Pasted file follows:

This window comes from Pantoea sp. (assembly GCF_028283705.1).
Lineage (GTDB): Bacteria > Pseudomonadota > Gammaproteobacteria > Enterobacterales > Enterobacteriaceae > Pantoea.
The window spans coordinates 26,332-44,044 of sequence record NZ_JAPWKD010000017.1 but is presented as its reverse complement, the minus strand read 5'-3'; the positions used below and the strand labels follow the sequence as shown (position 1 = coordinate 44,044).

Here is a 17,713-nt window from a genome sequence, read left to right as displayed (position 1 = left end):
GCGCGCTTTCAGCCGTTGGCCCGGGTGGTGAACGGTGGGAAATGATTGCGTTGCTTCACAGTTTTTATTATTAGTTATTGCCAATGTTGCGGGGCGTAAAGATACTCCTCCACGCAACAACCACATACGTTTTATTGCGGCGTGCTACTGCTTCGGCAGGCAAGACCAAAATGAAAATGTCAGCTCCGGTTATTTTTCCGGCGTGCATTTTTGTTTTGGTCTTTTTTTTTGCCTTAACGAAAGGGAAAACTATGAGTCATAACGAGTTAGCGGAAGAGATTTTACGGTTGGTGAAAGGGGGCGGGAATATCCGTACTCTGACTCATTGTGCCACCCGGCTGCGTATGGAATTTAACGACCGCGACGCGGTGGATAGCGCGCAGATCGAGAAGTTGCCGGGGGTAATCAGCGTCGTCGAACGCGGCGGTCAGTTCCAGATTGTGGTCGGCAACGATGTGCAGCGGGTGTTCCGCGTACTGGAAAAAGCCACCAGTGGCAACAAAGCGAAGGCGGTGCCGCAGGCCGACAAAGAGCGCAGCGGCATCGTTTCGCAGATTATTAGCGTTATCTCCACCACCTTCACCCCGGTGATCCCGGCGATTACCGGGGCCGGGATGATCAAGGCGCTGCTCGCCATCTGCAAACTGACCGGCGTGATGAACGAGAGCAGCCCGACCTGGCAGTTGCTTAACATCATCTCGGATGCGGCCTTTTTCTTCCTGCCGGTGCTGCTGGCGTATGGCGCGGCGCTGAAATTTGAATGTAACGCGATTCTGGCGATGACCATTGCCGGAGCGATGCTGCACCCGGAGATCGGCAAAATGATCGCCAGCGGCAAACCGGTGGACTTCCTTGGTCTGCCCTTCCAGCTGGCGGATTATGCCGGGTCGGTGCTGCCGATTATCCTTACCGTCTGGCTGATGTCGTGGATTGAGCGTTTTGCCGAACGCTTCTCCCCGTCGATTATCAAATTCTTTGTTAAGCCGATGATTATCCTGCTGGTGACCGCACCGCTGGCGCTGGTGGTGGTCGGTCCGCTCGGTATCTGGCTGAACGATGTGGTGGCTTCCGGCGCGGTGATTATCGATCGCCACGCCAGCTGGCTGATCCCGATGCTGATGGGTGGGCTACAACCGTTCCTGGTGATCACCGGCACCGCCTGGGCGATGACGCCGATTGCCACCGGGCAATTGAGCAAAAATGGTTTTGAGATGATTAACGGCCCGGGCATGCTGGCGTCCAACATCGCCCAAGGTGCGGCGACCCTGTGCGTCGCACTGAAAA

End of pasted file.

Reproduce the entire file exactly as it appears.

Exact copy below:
This window comes from Pantoea sp. (assembly GCF_028283705.1).
Lineage (GTDB): Bacteria > Pseudomonadota > Gammaproteobacteria > Enterobacterales > Enterobacteriaceae > Pantoea.
The window spans coordinates 26,332-44,044 of sequence record NZ_JAPWKD010000017.1 but is presented as its reverse complement, the minus strand read 5'-3'; the positions used below and the strand labels follow the sequence as shown (position 1 = coordinate 44,044).

Here is a 17,713-nt window from a genome sequence, read left to right as displayed (position 1 = left end):
GCGCGCTTTCAGCCGTTGGCCCGGGTGGTGAACGGTGGGAAATGATTGCGTTGCTTCACAGTTTTTATTATTAGTTATTGCCAATGTTGCGGGGCGTAAAGATACTCCTCCACGCAACAACCACATACGTTTTATTGCGGCGTGCTACTGCTTCGGCAGGCAAGACCAAAATGAAAATGTCAGCTCCGGTTATTTTTCCGGCGTGCATTTTTGTTTTGGTCTTTTTTTTTGCCTTAACGAAAGGGAAAACTATGAGTCATAACGAGTTAGCGGAAGAGATTTTACGGTTGGTGAAAGGGGGCGGGAATATCCGTACTCTGACTCATTGTGCCACCCGGCTGCGTATGGAATTTAACGACCGCGACGCGGTGGATAGCGCGCAGATCGAGAAGTTGCCGGGGGTAATCAGCGTCGTCGAACGCGGCGGTCAGTTCCAGATTGTGGTCGGCAACGATGTGCAGCGGGTGTTCCGCGTACTGGAAAAAGCCACCAGTGGCAACAAAGCGAAGGCGGTGCCGCAGGCCGACAAAGAGCGCAGCGGCATCGTTTCGCAGATTATTAGCGTTATCTCCACCACCTTCACCCCGGTGATCCCGGCGATTACCGGGGCCGGGATGATCAAGGCGCTGCTCGCCATCTGCAAACTGACCGGCGTGATGAACGAGAGCAGCCCGACCTGGCAGTTGCTTAACATCATCTCGGATGCGGCCTTTTTCTTCCTGCCGGTGCTGCTGGCGTATGGCGCGGCGCTGAAATTTGAATGTAACGCGATTCTGGCGATGACCATTGCCGGAGCGATGCTGCACCCGGAGATCGGCAAAATGATCGCCAGCGGCAAACCGGTGGACTTCCTTGGTCTGCCCTTCCAGCTGGCGGATTATGCCGGGTCGGTGCTGCCGATTATCCTTACCGTCTGGCTGATGTCGTGGATTGAGCGTTTTGCCGAACGCTTCTCCCCGTCGATTATCAAATTCTTTGTTAAGCCGATGATTATCCTGCTGGTGACCGCACCGCTGGCGCTGGTGGTGGTCGGTCCGCTCGGTATCTGGCTGAACGATGTGGTGGCTTCCGGCGCGGTGATTATCGATCGCCACGCCAGCTGGCTGATCCCGATGCTGATGGGTGGGCTACAACCGTTCCTGGTGATCACCGGCACCGCCTGGGCGATGACGCCGATTGCCACCGGGCAATTGAGCAAAAATGGTTTTGAGATGATTAACGGCCCGGGCATGCTGGCGTCCAACATCGCCCAAGGTGCGGCGACCCTGTGCGTCGCACTGAAAA